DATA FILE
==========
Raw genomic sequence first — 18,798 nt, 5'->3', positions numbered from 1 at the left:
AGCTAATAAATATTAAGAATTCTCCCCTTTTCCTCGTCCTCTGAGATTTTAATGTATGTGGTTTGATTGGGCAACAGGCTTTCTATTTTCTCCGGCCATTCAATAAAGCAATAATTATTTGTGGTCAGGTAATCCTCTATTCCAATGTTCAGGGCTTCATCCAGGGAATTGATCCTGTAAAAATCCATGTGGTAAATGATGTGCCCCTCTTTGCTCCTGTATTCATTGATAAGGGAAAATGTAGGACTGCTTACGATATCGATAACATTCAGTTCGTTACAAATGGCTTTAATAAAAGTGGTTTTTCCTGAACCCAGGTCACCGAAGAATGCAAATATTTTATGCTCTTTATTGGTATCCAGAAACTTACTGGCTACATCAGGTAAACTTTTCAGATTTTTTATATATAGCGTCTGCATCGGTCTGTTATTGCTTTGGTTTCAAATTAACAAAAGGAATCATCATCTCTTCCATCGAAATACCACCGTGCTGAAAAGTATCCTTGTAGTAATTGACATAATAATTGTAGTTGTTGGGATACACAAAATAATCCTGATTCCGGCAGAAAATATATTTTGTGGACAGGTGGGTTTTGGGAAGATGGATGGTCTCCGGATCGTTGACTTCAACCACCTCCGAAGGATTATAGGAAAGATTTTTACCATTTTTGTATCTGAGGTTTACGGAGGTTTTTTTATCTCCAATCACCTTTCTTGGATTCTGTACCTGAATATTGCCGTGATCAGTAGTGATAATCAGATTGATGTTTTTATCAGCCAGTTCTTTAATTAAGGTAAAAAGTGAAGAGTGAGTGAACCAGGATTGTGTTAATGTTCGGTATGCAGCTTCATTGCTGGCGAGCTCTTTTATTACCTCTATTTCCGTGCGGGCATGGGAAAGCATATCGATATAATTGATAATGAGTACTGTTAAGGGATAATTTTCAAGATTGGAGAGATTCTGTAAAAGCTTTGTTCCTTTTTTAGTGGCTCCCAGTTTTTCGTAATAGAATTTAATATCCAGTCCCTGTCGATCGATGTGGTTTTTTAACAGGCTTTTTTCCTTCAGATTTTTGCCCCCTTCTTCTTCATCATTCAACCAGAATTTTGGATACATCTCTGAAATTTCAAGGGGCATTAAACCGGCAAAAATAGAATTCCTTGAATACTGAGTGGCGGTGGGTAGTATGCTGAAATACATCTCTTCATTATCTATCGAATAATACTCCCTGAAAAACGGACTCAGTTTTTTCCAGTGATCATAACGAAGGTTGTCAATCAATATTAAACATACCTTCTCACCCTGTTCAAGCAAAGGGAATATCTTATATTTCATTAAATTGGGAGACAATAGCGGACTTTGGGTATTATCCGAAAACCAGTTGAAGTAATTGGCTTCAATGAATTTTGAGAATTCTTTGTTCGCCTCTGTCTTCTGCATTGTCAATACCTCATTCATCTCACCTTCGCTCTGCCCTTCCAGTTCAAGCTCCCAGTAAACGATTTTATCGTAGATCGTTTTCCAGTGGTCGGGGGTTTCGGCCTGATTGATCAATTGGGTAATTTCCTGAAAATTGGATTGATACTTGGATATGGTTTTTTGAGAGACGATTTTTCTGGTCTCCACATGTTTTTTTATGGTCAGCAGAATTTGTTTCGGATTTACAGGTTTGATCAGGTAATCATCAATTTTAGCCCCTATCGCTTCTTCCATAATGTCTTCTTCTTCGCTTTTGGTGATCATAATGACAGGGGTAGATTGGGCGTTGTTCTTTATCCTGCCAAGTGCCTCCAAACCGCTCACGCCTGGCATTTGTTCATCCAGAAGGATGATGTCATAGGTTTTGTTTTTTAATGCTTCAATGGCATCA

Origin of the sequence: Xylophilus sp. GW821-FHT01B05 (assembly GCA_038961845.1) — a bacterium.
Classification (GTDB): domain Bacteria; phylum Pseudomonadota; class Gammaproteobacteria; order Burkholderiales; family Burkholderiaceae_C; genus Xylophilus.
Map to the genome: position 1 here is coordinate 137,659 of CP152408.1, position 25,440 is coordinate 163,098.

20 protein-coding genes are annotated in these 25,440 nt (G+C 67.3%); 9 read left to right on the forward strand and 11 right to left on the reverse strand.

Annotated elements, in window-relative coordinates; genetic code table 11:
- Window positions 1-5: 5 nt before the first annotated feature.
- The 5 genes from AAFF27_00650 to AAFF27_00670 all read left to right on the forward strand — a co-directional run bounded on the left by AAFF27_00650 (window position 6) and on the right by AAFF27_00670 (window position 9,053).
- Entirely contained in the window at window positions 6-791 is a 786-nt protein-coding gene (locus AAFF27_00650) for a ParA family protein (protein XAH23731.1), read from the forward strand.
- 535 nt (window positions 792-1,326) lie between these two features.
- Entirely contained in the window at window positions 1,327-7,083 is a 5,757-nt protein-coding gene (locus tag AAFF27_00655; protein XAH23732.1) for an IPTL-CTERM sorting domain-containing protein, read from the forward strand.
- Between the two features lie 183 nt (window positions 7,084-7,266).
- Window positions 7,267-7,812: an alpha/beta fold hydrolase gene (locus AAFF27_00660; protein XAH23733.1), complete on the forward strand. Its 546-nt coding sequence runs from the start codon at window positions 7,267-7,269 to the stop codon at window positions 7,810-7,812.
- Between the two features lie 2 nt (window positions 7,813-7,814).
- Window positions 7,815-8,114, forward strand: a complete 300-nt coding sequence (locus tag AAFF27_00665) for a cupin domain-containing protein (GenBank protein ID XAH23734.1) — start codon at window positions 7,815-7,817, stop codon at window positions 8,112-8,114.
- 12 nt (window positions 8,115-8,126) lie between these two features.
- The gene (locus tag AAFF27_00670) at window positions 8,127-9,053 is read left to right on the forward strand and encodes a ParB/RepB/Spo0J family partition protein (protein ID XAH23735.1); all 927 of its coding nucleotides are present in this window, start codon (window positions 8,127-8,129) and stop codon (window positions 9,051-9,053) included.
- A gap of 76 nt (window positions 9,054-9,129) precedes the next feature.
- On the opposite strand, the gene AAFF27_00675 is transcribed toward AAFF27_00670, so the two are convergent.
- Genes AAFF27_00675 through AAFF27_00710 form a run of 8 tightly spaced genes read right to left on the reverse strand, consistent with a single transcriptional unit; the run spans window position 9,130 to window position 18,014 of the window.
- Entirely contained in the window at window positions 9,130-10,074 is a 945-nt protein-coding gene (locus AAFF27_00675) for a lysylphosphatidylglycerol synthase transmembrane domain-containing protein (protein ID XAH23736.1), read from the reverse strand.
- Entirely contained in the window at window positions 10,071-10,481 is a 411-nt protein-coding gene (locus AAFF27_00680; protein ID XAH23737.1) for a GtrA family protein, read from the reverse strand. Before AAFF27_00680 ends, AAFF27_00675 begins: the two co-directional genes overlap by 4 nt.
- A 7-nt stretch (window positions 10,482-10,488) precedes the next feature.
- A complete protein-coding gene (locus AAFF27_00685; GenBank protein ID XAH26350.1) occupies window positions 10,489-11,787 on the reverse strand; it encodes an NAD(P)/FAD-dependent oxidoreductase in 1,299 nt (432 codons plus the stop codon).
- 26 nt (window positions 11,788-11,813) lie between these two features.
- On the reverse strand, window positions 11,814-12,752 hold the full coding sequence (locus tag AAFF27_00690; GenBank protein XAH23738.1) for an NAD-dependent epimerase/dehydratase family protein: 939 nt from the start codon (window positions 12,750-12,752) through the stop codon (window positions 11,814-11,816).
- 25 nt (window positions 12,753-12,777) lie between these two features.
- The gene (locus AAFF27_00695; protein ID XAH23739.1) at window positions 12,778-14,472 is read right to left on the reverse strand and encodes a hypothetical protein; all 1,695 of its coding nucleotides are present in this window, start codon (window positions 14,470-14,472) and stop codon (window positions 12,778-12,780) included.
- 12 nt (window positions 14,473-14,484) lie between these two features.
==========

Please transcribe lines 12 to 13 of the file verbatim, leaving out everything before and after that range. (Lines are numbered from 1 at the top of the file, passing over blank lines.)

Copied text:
- Entirely contained in the window at window positions 1,327-7,083 is a 5,757-nt protein-coding gene (locus tag AAFF27_00655; protein XAH23732.1) for an IPTL-CTERM sorting domain-containing protein, read from the forward strand.
- Between the two features lie 183 nt (window positions 7,084-7,266).